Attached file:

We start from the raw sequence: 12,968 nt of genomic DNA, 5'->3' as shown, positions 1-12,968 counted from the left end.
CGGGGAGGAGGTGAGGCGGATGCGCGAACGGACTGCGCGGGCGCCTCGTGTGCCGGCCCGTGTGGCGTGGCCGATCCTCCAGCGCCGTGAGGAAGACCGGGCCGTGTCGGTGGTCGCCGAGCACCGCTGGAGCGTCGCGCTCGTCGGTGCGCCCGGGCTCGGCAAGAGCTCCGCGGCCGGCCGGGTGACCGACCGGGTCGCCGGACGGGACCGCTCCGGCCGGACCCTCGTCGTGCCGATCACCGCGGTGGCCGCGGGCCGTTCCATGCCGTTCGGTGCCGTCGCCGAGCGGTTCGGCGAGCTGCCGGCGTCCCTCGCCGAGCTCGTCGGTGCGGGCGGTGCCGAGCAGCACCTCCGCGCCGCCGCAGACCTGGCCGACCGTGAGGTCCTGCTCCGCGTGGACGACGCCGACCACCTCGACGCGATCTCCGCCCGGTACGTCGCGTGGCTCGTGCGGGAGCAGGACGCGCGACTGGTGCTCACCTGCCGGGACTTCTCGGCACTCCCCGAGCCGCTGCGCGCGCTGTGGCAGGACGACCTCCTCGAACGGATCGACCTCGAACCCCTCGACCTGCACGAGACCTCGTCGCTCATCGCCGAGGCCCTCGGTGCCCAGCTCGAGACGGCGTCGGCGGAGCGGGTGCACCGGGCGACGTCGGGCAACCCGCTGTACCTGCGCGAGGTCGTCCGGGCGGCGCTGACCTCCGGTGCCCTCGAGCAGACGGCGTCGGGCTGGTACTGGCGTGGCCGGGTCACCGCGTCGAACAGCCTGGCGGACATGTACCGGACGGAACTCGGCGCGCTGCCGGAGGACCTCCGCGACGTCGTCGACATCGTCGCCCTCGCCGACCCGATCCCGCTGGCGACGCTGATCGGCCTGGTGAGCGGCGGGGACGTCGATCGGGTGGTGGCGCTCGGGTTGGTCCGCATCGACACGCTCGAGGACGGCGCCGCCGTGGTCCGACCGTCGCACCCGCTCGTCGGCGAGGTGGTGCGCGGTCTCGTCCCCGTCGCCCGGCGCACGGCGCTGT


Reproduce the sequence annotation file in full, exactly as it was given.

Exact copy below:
We start from the raw sequence: 12,968 nt of genomic DNA, 5'->3' as shown, positions 1-12,968 counted from the left end.
CGGGGAGGAGGTGAGGCGGATGCGCGAACGGACTGCGCGGGCGCCTCGTGTGCCGGCCCGTGTGGCGTGGCCGATCCTCCAGCGCCGTGAGGAAGACCGGGCCGTGTCGGTGGTCGCCGAGCACCGCTGGAGCGTCGCGCTCGTCGGTGCGCCCGGGCTCGGCAAGAGCTCCGCGGCCGGCCGGGTGACCGACCGGGTCGCCGGACGGGACCGCTCCGGCCGGACCCTCGTCGTGCCGATCACCGCGGTGGCCGCGGGCCGTTCCATGCCGTTCGGTGCCGTCGCCGAGCGGTTCGGCGAGCTGCCGGCGTCCCTCGCCGAGCTCGTCGGTGCGGGCGGTGCCGAGCAGCACCTCCGCGCCGCCGCAGACCTGGCCGACCGTGAGGTCCTGCTCCGCGTGGACGACGCCGACCACCTCGACGCGATCTCCGCCCGGTACGTCGCGTGGCTCGTGCGGGAGCAGGACGCGCGACTGGTGCTCACCTGCCGGGACTTCTCGGCACTCCCCGAGCCGCTGCGCGCGCTGTGGCAGGACGACCTCCTCGAACGGATCGACCTCGAACCCCTCGACCTGCACGAGACCTCGTCGCTCATCGCCGAGGCCCTCGGTGCCCAGCTCGAGACGGCGTCGGCGGAGCGGGTGCACCGGGCGACGTCGGGCAACCCGCTGTACCTGCGCGAGGTCGTCCGGGCGGCGCTGACCTCCGGTGCCCTCGAGCAGACGGCGTCGGGCTGGTACTGGCGTGGCCGGGTCACCGCGTCGAACAGCCTGGCGGACATGTACCGGACGGAACTCGGCGCGCTGCCGGAGGACCTCCGCGACGTCGTCGACATCGTCGCCCTCGCCGACCCGATCCCGCTGGCGACGCTGATCGGCCTGGTGAGCGGCGGGGACGTCGATCGGGTGGTGGCGCTCGGGTTGGTCCGCATCGACACGCTCGAGGACGGCGCCGCCGTGGTCCGACCGTCGCACCCGCTCGTCGGCGAGGTGGTGCGCGGTCTCGTCCCCGTCGCCCGGCGCACGGCGCTGT